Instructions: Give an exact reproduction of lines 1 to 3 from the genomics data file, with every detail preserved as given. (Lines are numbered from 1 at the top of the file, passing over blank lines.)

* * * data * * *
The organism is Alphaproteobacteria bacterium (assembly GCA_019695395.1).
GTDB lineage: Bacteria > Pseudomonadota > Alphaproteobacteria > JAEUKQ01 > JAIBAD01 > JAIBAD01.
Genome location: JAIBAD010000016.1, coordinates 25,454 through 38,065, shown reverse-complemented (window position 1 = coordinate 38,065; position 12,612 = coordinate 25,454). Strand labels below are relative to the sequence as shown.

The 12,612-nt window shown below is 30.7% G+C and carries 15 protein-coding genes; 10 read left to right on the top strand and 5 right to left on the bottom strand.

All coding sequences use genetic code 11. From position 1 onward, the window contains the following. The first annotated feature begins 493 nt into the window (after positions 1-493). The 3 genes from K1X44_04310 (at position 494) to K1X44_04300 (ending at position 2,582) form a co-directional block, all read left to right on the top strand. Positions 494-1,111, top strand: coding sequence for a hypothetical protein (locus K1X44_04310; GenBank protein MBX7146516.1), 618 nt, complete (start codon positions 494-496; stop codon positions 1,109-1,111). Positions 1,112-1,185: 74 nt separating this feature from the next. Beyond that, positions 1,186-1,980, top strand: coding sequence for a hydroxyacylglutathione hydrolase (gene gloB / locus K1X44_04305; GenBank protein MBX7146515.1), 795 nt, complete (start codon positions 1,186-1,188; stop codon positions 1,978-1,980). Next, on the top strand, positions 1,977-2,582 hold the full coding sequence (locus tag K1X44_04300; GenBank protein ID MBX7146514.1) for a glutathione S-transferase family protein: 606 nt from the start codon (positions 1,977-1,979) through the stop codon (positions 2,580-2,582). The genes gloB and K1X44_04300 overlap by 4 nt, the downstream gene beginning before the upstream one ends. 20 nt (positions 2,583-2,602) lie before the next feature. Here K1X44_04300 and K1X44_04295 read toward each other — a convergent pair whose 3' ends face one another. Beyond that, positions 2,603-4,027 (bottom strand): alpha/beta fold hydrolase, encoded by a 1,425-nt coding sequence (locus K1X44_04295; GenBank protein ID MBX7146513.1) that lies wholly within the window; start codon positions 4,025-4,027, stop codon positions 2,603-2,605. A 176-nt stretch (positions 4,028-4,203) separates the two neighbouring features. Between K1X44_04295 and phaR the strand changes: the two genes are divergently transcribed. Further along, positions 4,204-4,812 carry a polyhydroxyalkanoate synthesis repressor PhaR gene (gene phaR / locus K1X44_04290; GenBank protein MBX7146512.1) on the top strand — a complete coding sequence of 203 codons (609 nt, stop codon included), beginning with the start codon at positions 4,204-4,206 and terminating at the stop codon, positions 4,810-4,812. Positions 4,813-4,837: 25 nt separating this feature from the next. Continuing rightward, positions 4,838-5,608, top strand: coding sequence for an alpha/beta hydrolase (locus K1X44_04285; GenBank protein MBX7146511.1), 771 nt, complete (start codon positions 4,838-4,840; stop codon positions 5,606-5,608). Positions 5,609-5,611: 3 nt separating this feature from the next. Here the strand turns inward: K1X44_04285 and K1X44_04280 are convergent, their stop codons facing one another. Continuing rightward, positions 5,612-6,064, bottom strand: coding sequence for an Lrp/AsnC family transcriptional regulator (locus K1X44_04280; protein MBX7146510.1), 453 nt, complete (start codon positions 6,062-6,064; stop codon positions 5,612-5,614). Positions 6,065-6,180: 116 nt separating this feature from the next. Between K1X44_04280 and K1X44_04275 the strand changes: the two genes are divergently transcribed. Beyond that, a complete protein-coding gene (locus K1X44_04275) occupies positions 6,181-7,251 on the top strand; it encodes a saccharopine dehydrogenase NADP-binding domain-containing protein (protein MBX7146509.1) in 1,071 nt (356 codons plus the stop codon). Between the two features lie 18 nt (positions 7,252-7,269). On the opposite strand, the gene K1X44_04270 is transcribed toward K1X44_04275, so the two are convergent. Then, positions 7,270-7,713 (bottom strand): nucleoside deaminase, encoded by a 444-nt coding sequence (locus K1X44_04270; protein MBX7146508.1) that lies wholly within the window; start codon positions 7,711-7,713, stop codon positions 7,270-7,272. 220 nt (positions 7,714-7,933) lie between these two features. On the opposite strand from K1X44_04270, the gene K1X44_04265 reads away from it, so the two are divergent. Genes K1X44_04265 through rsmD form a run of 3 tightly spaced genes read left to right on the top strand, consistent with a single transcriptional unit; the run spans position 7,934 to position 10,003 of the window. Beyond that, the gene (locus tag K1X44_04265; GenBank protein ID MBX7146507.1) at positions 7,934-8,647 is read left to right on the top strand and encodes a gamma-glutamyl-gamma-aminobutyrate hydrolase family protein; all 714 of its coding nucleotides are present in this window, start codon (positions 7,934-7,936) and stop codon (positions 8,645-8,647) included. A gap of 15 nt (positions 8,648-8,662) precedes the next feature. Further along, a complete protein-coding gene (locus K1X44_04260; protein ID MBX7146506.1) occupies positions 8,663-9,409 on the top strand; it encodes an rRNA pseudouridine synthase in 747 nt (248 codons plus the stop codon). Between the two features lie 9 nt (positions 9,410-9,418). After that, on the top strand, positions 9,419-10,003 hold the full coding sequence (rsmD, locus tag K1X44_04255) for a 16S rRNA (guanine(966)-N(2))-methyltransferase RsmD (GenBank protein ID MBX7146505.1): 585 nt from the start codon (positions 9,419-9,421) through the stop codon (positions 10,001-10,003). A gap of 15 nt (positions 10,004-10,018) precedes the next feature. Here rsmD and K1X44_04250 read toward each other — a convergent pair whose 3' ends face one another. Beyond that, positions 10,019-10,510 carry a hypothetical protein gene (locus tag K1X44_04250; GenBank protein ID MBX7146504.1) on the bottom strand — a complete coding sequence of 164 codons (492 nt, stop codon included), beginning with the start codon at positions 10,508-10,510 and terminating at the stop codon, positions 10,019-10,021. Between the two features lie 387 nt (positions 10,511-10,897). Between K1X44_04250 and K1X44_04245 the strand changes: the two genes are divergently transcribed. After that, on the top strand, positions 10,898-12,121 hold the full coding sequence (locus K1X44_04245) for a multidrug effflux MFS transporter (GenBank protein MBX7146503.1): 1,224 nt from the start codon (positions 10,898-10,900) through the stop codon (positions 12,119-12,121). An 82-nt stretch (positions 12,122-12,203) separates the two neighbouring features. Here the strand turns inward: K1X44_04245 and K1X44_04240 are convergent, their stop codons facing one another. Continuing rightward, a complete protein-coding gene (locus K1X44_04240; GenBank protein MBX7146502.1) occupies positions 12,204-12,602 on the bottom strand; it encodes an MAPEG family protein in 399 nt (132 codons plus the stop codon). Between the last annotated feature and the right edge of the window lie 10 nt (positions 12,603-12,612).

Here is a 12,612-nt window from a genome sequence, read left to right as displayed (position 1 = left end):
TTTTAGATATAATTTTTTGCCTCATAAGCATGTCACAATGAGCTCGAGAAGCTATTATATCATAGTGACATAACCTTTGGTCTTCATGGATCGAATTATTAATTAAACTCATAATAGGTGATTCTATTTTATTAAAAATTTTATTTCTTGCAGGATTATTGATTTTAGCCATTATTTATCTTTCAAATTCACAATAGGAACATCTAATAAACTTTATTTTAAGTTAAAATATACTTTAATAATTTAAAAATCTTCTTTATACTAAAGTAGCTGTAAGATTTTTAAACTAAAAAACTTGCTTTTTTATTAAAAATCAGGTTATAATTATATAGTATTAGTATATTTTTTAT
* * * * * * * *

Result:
The organism is Alphaproteobacteria bacterium (assembly GCA_019695395.1).
GTDB lineage: Bacteria > Pseudomonadota > Alphaproteobacteria > JAEUKQ01 > JAIBAD01 > JAIBAD01.
Genome location: JAIBAD010000016.1, coordinates 25,454 through 38,065, shown reverse-complemented (window position 1 = coordinate 38,065; position 12,612 = coordinate 25,454). Strand labels below are relative to the sequence as shown.